ISAF is demanding $1 million because of event sponsorship

America’s Cup cash dispute

The organisers of New Zealand’s first defence of the America’s Cup in 2000 and sailing’s world governing body, the International Sailing Federation, are conducting public warfare over the $1million fee that ISAF wants to charge the Kiwis to permit unlimited advertising in the event.

Such a charge is levied normally in top level events, with 50% directed straight back into the sport. To the New Zealanders this a poor return and in a open letter, Tom Schnackenberg who is the design co- ordinator of the defending Team New Zealand syndicate, argues that the next America’s Cup does not need to be sailed under the auspices of the ISAF at all.

Changes in the design rules means that the ISAF no longer proves a chief measurer and that there are other means to resolve disputes long before they reach an ISAF appointed jury. The one thing the sailors really rely on, says Schnackenberg, is the racing rules and they are seriously flawed. “In match racing, the racing rules are an important part of the tactical arsenal. Two boats are disputing the same stretch of water,” he explains.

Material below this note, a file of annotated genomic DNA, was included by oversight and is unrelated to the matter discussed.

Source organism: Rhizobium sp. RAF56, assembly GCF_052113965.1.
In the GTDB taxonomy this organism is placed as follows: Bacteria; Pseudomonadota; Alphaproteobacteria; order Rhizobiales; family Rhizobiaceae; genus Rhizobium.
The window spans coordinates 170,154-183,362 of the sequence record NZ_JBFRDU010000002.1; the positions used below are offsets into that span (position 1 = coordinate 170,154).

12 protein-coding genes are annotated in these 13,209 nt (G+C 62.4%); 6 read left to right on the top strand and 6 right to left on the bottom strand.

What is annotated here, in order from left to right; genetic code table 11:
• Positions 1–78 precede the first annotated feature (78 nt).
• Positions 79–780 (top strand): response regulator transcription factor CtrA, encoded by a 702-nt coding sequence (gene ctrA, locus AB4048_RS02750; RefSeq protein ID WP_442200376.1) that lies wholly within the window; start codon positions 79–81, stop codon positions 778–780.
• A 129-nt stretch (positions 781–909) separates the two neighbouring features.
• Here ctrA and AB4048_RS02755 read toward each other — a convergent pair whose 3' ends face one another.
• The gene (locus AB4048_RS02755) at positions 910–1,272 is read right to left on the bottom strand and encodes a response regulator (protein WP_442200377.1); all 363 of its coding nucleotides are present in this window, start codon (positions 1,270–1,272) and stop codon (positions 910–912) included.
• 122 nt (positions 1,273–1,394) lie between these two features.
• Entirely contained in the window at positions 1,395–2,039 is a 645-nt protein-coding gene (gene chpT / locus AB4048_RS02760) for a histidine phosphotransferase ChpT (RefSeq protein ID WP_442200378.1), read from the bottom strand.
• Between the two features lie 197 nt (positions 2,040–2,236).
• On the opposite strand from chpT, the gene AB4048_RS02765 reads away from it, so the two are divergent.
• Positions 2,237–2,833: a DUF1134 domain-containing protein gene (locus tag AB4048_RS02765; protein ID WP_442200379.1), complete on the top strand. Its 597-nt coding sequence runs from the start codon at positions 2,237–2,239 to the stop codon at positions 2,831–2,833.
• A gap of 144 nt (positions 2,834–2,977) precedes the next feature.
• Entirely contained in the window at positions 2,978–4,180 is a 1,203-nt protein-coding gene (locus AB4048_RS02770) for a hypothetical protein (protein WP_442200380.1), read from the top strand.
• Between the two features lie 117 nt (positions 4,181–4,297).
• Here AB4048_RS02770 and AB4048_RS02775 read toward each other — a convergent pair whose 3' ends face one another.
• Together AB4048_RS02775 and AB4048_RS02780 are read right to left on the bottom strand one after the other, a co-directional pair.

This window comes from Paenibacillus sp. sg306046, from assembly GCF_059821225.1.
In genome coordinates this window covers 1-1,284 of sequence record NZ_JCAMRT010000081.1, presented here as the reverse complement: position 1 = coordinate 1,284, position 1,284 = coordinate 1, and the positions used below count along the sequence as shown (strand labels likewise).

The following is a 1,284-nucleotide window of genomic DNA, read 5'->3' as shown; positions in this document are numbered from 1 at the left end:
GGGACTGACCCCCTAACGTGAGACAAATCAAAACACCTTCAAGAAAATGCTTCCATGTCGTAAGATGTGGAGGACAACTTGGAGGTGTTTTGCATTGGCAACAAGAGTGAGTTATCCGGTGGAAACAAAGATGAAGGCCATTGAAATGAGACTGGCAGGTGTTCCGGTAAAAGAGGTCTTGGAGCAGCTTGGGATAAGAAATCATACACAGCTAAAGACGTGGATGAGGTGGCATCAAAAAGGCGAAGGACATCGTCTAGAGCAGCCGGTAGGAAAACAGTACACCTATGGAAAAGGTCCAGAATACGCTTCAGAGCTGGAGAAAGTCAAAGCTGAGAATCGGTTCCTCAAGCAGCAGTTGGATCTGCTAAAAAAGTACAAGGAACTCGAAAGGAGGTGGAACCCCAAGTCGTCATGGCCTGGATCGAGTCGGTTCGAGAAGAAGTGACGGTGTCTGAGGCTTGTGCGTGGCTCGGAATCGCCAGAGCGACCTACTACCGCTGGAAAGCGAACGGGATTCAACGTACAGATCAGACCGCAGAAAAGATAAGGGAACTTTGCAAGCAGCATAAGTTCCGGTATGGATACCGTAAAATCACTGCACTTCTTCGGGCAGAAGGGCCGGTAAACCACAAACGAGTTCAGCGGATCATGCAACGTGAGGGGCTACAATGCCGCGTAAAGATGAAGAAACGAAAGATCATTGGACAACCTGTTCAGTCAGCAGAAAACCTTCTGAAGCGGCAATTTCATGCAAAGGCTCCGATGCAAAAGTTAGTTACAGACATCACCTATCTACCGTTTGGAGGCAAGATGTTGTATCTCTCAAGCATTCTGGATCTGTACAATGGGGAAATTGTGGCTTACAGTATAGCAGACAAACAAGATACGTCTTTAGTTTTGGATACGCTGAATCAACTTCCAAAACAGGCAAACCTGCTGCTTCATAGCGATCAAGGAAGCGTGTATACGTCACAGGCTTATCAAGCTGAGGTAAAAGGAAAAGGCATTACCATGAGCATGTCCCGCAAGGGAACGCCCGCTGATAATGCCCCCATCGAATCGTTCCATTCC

He is not alone in believing the current racing rules are not working in minor events and will unravel seriously when exposed to the intensities of the America’s Cup. But what has thrown flames on the fire, is Schnackenberg’s follow-on suggestion that the sailors and umpires involved in the next Cup should draw up a new code, thereby doing away with ISAF involvement totally.

This prompted a robust, almost bullying, response form ISAF president Paul Henderson. Clearly Henderson can not countenance any thought that sailing’s biggest event should no longer be an ISAF franchise. “I feel we are approaching the same confrontation that happened when a group of elite golfers decided to form a separate world tour so as to optimise their earnings outside the world body. They were informed that they had complete right to do so but would lose their right to compete in events such as the Masters, Ryder Cup and British Open.”

Henderson threatens similar sanctions against any sailor or official involved in a breakaway America’s Cup, principally a ban on Olympic participation. His response to Schnackenberg, bounced around the world by email, is surprisingly personal, but Henderson’s maintains ISAF offers value for money for its services as well as ploughing back vast sums into the sport. “Asking for a fee from the America’s Cup equal to the retail cost of one set of sails per syndicate seems to me to be more than reasonable,” he states.

Henderson and Ireland’s Ken Ryan go to Auckland later this month to discuss the matter: so far, compromise does appear to be on the agenda.